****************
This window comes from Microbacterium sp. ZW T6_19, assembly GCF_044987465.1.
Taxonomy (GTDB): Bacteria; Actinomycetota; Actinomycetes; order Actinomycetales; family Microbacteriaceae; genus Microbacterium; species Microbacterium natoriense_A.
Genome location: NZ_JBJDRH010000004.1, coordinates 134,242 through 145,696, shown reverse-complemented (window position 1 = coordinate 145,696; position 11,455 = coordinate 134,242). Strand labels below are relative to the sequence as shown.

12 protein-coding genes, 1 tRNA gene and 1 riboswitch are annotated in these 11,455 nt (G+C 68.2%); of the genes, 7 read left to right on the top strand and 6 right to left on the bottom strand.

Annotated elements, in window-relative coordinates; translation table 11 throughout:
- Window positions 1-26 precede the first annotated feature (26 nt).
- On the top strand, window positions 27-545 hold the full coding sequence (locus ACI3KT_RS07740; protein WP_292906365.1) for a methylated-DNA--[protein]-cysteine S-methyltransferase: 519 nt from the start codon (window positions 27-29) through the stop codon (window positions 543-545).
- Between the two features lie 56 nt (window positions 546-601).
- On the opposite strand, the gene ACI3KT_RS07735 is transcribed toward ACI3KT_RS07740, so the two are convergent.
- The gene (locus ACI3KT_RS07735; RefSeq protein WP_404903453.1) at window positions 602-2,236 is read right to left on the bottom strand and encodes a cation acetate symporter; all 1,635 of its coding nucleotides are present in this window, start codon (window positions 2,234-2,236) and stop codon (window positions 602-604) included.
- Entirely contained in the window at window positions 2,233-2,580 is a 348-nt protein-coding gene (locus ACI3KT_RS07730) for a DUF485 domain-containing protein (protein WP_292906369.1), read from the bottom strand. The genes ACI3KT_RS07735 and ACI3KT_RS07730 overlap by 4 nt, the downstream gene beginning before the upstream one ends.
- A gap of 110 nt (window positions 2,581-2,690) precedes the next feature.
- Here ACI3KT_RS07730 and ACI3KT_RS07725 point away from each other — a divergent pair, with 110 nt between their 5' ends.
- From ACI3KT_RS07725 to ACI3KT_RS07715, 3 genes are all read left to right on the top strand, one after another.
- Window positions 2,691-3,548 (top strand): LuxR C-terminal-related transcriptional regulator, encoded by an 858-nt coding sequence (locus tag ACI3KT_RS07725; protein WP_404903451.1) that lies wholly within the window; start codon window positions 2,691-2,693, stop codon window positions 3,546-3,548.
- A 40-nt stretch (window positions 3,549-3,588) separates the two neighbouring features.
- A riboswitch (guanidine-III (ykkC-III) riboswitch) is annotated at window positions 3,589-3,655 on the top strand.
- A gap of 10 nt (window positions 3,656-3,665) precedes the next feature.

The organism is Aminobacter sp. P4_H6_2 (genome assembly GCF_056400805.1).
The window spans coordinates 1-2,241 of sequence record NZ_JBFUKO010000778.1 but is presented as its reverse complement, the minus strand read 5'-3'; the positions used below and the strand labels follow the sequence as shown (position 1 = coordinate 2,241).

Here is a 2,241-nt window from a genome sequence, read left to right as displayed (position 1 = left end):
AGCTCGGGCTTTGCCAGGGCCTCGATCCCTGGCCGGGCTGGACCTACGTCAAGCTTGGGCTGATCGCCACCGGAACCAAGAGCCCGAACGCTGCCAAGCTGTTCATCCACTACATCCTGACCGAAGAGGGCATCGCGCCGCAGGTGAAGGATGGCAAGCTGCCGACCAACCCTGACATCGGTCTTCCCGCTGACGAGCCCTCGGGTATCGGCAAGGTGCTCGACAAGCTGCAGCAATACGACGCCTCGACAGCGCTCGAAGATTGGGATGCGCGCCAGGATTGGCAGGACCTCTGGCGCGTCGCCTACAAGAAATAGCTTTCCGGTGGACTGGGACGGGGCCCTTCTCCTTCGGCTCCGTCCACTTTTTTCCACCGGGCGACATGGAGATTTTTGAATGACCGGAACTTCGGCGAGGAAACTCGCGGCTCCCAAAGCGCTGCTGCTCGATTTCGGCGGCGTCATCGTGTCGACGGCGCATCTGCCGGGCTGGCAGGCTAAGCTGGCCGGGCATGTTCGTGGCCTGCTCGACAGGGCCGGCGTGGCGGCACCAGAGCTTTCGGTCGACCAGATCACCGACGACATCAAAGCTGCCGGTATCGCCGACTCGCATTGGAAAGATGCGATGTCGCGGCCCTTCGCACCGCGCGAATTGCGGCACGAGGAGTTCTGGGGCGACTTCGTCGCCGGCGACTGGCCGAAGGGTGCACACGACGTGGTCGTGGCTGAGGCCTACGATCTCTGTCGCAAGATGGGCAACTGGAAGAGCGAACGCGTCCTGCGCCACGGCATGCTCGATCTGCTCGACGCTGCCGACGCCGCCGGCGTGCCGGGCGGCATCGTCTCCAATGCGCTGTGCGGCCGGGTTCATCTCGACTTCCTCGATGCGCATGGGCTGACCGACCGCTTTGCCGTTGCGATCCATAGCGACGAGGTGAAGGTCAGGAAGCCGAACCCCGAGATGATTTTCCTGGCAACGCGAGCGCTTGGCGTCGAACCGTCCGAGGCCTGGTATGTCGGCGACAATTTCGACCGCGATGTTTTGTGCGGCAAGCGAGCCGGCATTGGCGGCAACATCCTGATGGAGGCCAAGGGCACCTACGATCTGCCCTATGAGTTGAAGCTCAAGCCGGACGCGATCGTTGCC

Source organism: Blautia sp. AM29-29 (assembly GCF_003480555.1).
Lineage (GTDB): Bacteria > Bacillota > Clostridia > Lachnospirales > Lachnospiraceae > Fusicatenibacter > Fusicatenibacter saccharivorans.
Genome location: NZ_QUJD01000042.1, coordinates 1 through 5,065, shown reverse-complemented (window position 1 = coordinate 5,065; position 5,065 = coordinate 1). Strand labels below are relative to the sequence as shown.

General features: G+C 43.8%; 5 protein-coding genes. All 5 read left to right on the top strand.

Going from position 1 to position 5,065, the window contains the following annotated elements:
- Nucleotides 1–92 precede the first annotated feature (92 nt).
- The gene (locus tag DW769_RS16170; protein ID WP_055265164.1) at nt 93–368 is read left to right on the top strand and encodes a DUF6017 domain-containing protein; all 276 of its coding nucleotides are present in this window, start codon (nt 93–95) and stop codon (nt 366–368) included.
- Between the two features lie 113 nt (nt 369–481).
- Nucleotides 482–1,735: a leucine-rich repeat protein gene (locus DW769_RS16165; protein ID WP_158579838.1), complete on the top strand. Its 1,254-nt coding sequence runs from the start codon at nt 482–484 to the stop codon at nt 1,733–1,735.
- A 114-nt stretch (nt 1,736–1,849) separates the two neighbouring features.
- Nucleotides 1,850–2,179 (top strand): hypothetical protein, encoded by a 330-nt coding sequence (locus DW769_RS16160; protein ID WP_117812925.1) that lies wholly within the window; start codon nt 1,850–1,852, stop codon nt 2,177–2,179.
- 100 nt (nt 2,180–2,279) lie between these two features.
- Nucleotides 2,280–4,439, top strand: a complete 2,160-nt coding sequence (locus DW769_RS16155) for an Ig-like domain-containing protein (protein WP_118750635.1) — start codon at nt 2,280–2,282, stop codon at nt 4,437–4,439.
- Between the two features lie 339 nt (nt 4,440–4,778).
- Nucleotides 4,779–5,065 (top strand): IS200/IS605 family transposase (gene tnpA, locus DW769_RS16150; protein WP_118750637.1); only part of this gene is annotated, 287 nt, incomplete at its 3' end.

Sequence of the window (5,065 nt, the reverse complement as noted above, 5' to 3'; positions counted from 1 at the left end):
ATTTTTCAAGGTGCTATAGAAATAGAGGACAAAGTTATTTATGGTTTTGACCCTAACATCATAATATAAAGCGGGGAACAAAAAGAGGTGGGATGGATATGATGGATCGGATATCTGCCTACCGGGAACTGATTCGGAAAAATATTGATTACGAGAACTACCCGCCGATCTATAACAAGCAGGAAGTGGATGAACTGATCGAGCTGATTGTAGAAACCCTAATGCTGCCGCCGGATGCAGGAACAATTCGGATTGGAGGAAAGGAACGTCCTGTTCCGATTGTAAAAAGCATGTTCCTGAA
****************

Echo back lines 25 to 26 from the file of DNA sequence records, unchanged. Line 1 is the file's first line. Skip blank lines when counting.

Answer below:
Genome location: NZ_QUJD01000042.1, coordinates 1 through 5,065, shown reverse-complemented (window position 1 = coordinate 5,065; position 5,065 = coordinate 1). Strand labels below are relative to the sequence as shown.

General features: G+C 43.8%; 5 protein-coding genes. All 5 read left to right on the top strand.